Own Or Lease? Think Of Rooftop Solar As A Car That Makes Money

SI Staff
Written by Mark Del Franco
on August 14, 2014 No Comments
Categories : New & Noteworthy

14468_carsticker Own Or Lease? Think Of Rooftop Solar As A Car That Makes Money With any big purchase, deciding to buy or lease is a personal choice with both pros and cons. The same holds true for rooftop solar, with the added twist that an array can pay for itself in the long run. Nevertheless, not every customer has the financial endurance to take that course.

‘A potential owner needs to look at the cost and availability of capital to make this investment,’ says Bill Bush, chief financial officer at Calif.-based developer Borrego Solar. ‘Ultimately, it's a choice of using in-house capital or third-party capital.’

After analyzing all of the factors, the decision comes down to the individual rate of return or return on investment.

‘If their cost of capital is lower than the implied return, then, assuming that the capital is available, they should own the system,’ Bush says. ‘If not, they should look to other financing arrangements, such as a lease, to take advantage either directly – or indirectly – in the environmental attributes of the system.’

The physical location of the system itself can also play a factor economically, according to Chris Diaz, senior vice president at Florida-based Seminole Financial Services. Low solar irradiance and low power purchase agreement rates or low power costs make system ownership less viable.

‘The bottom line for the owner/developer is developing a system that will produce enough power to make economic sense,’ Diaz says.

Where available, solar renewable energy credits (SRECs) can be a compelling incentive to help defray the cost of owning a system. With system ownership, the business or homeowner may receive SRECs for energy generation. The business or homeowner may sell the SRECs or retain them – enabling the business to make renewable energy claims for marketing or public relations purposes.

However, in some situations, the rights to the SRECs may change hands.

‘In a power purchase agreement, the developer may take the SRECs – and resell on the open market – to help offset the cost of the equipment,’ says Evan Merkel, renewable energy engineer at Maryland-based renewables consultancy Antares Group.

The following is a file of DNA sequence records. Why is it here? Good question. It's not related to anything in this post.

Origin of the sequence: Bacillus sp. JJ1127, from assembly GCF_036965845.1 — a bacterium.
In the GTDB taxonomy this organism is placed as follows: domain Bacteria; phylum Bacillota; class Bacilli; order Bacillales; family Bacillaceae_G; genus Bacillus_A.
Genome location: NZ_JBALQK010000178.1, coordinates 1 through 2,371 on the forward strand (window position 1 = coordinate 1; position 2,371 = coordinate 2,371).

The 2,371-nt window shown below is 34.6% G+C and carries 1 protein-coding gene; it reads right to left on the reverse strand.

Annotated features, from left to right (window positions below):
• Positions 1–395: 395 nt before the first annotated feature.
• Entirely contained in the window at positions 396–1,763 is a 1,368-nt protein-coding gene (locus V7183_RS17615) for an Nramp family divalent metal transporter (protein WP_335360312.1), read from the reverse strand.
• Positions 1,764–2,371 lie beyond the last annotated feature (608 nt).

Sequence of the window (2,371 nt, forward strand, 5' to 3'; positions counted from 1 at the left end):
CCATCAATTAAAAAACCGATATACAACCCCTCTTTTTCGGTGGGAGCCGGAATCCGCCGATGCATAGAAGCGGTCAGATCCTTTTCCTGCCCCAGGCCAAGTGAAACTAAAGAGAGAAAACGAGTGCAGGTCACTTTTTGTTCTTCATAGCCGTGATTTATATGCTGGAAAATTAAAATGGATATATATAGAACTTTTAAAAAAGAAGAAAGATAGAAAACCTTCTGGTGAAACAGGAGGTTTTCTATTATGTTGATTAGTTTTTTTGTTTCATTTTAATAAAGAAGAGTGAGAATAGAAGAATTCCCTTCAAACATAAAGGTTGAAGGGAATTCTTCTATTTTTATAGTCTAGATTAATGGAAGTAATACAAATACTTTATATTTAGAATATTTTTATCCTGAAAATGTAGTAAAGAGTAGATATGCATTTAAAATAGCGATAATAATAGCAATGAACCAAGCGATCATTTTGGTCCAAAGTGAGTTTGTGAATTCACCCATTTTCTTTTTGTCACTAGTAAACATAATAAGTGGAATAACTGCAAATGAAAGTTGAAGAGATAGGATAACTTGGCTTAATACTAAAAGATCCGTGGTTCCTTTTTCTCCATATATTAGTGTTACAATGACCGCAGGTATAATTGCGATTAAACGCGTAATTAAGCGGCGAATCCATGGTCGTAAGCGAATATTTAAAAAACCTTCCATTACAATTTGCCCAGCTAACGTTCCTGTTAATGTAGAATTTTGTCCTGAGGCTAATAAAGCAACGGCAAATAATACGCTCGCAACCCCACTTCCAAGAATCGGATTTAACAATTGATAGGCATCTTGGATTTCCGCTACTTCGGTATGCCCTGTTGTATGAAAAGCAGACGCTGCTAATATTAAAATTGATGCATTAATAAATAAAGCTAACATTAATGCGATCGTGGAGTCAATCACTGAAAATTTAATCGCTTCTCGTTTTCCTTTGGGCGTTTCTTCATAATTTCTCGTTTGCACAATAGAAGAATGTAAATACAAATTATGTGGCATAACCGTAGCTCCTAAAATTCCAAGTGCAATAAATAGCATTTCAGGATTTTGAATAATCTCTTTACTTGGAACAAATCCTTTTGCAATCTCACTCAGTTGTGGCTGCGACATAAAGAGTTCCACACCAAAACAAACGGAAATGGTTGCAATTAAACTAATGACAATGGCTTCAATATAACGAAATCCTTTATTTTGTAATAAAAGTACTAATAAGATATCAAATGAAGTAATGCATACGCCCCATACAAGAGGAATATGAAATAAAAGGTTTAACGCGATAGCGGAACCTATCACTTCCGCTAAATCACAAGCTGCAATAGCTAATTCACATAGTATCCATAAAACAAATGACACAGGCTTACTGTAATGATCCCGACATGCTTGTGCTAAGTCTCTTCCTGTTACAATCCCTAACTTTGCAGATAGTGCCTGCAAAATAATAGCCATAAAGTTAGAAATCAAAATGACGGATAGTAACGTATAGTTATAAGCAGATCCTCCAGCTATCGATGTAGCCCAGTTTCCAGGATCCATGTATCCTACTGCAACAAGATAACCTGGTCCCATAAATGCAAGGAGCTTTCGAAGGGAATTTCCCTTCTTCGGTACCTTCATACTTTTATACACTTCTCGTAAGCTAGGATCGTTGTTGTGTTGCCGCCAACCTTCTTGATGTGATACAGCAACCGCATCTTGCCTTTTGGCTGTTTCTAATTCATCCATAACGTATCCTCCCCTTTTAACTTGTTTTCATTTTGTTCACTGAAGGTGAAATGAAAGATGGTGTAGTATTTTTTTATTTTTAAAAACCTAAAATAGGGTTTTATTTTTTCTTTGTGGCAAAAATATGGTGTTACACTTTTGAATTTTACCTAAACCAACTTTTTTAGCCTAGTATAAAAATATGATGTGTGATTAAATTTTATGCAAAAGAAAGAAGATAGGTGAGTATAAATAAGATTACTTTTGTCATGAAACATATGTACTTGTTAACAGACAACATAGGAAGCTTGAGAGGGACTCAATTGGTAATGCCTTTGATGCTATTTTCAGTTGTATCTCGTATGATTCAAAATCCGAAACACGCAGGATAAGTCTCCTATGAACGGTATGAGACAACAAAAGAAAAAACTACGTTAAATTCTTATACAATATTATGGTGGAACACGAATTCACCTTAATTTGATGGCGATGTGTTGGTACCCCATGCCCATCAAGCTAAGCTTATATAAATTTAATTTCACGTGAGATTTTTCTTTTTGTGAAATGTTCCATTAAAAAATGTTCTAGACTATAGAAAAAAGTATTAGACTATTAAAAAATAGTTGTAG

In this case, the lessee/building owner has no right to claim that they use renewable energy – without purchasing other open market SRECs.

Accessing federal tax incentives can defray ownership costs. However, some key incentives are set to soon expire. Therefore, delaying the decision may cost the customer money.

The investment tax credit (ITC), which provides a 30% tax credit for residential and commercial solar projects, expires at the end of 2016. After that, the ITC loses two-thirds of its value, dropping to a 10% credit. Meanwhile, the Section 1603 Treasury grant program that allows developers to recoup 30% of the cost of the project in lieu of the ITC expires at the end of 2016.

‘Depending on the person/entity, the owner may not have the tax appetite to take advantage of the full 30% tax credit,’ Merkel says. ‘That would be a serious hit to project financials for those wanting to own their system.’

Borrego's Bush maintains that it is very important to investigate all opportunities. For example, sale-leasebacks – now popular in the commercial space – may be a useful financing option. Choosing one financing arrangement over another is an exercise in cost and availability.

‘In the first order of analysis, the business determines whether it has – or projects to have – the available funds to make the investment in the solar facility,’ Bush says.

Part of the funds could come from avoided costs – meaning what money that had been budgeted for electricity could be applied to PV system ownership. The tax incentives earned as the owner could also defray much of the upfront cost. If the business is unable to make the investment due to capital scarcity, then a lease is a real option, as it defers the capital cost over a series of longer term payments, freeing up available capital for other parts of the business.

Bush says leasing can also work if the business does not want to have the asset on their balance sheet or if there are other considerations that don't allow them to expend the required capital. ‘In those cases, using capital from other providers can be very attractive,’ he says.

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